First published on April – May 2012, Craft Revival Trust
|Should India’s traditional handcrafters occupy an elevated space in people’s minds or should they remain on the pavements, bazaars, haats, and perhaps marginally in malls, to be looked at as poor street cousins of India’s other cultural practitioners? Sixty years after three important Akademis were set up to promote cultural arts that come under the heading of dance, music, drama, literature and the fine arts, it may be time to take note of the huge reservoir of cultural heritage passing from generation to generation through the hands of craftspeople towards establishing a body that nurtures this heritage and builds respect beyond ‘marketing products’ or subsidizing ‘welfare’. A Hast Kala Akademi could be created as a more compact, private-public autonomous institution promoting all non-commercial aspects of the craft sector while indirectly benefiting its economic prospects as well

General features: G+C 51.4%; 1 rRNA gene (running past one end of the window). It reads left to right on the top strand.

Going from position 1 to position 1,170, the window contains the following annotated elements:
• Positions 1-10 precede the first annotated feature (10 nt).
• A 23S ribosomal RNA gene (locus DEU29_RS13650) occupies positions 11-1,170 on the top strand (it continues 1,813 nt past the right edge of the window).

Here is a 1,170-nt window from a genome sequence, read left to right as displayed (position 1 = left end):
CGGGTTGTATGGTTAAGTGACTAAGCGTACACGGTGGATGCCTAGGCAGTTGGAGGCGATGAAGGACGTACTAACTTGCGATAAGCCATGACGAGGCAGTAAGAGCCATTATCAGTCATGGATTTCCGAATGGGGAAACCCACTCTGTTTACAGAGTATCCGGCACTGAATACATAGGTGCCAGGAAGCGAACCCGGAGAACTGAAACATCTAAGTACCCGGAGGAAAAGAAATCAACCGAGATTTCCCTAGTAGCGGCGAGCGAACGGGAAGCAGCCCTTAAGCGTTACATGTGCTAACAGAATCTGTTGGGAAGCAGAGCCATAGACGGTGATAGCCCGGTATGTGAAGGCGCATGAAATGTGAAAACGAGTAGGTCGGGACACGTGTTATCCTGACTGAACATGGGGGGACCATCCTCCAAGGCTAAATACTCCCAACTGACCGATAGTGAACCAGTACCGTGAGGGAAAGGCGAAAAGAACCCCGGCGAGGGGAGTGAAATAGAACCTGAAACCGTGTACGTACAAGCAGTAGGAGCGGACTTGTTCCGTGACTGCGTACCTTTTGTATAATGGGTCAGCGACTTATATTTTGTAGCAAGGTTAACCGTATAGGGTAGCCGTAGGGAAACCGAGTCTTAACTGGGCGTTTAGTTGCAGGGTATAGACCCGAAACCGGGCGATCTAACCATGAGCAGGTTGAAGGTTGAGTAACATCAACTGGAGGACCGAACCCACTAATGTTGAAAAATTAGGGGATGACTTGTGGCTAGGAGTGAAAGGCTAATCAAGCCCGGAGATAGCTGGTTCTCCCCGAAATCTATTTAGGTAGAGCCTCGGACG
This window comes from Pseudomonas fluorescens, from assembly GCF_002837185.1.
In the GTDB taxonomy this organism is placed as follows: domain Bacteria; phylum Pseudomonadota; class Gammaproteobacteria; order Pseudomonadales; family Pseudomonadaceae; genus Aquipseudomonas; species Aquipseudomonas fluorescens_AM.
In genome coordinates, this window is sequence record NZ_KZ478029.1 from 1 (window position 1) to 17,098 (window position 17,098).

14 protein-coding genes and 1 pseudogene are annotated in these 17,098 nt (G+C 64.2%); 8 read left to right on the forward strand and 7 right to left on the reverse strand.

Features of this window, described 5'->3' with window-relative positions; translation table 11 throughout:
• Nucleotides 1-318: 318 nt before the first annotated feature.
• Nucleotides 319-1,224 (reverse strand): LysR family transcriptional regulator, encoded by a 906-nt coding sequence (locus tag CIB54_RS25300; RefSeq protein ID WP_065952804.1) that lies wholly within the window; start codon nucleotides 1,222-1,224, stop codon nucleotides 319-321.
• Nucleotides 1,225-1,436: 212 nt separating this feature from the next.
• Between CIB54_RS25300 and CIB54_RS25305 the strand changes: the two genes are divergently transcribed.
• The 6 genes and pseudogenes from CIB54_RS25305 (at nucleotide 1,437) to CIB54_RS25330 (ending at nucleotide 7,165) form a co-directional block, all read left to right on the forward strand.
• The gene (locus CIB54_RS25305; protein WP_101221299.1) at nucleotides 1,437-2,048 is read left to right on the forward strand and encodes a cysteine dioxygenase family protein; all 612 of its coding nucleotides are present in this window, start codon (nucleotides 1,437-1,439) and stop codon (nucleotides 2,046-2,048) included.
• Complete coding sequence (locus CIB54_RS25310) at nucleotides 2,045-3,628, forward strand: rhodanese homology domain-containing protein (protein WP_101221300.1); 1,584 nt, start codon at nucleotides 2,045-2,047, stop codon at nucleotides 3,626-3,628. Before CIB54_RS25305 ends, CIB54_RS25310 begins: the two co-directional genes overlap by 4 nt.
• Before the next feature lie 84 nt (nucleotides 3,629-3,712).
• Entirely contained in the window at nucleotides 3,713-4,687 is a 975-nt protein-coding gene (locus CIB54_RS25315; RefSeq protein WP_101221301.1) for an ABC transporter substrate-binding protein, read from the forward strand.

At a time when ‘inclusiveness’ is a strong component of public policy, crafts practitioners ought to be counted as repositories and propagators of India’s folk and classical wisdoms, creativity, techniques, skills, and mythologies. Almost 94% of artisans and crafts people belong to the backward classes, scheduled castes, scheduled tribes, minorities and women. They are not among those upwardly mobile classes who take to Western culture more easily through television and social network sites. They remember their cultural histories and imbibe them in their daily lives.